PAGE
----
According to WHO Global Report: Mortality Attributable to Tobacco (2012), please click here to access:
• Globally 12% of all deaths among adults aged 30 years and over were attributed to tobacco as compared with 16% in India, 17% in Pakistan and 31% in Bangladesh.
• In India, the death rate from non-communicable diseases (NCDs) [1096 per 100,000 population] was about 3.3 times that for communicable diseases [336 per 100,000]. Tobacco was responsible for 9% of all NCDs as compared with 2% of all communicable disease related deaths.
• The death rate due to tobacco in Indian men was 206 [per 100,000 men aged 30 years and over] as compared with 13 [per 100,000 women aged 30 years and over] for women. The proportion of deaths attributable to tobacco was almost 12% for men and 1% for women in India.
• Within the NCDs, ischaemic heart disease accounted for 329 deaths per 100,000 population aged 30 years and over, with 5% of these deaths attributed to tobacco in India. Cancer of the trachea, bronchus and lung accounted for 16 deaths per 100,000 population but with 58% of these deaths attributed to tobacco.
• Within the communicable disease group, deaths attributed to tobacco accounted for 5% of all lower respiratory infection deaths and 4% of all tuberculosis deaths in India.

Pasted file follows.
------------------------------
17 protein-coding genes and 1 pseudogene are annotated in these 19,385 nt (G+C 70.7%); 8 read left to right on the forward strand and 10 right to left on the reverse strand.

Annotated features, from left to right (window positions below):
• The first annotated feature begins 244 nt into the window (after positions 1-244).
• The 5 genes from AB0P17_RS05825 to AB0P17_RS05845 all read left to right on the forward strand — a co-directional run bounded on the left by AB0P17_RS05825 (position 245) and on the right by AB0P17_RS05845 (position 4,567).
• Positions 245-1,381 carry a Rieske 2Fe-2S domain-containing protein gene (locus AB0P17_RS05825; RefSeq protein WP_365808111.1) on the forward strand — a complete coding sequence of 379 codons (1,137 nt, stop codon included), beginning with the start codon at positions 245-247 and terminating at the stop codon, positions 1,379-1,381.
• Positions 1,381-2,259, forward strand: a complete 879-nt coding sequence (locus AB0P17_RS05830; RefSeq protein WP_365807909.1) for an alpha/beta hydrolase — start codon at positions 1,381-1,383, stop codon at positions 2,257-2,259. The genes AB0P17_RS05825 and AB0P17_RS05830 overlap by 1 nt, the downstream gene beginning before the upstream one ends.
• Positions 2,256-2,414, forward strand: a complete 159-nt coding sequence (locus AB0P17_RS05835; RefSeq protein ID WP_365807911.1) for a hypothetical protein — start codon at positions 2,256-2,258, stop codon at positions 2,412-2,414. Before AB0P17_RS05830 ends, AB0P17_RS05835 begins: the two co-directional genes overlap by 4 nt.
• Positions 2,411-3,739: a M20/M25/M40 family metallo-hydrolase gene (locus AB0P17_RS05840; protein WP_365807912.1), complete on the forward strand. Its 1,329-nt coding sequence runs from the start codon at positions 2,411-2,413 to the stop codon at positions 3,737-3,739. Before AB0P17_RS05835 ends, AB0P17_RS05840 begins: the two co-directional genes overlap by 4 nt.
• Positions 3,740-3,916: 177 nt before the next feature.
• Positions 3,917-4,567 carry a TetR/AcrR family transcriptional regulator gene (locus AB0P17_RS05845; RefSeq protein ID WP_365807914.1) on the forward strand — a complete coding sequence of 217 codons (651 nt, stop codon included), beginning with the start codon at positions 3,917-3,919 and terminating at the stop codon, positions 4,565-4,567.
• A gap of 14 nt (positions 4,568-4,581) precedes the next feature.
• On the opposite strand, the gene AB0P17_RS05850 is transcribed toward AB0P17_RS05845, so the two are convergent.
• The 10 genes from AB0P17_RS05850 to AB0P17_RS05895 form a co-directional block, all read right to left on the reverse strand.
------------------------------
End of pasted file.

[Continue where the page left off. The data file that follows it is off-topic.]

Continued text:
• The regions with the highest proportion of deaths atrributable to tobacco are the Americas and the European regions where tobacco has been used for a longer period of time.
• 71% of all lung cancer deaths globally are attributable to tobacco use. 42% of all chronic deaths globally are attributable to tobacco use.
• Direct tobacco smoking is currently responsible for the death of about 5 million people worldwide each year with many deaths occuring prematurely. An additional 600,000 people are estimated to die from the effects of second-hand smoke.
• In next 2 decades, the annual death from tobacco globally is expected to rise to over 8 million, with more than 80% of those deaths projected to occur in low-and middle-income countries.
• If effective measures are not urgently taken, tpbacco could in the 21st century kill over 1 billion people worldwide. Tobacco kills more than tuberculosis, HIV/ AIDS and malaria combined.
According to the report titled The Growing Danger of Non-Communicable Diseases: Acting Now to Reverse Course (2011), September, The World Bank, please click here to access: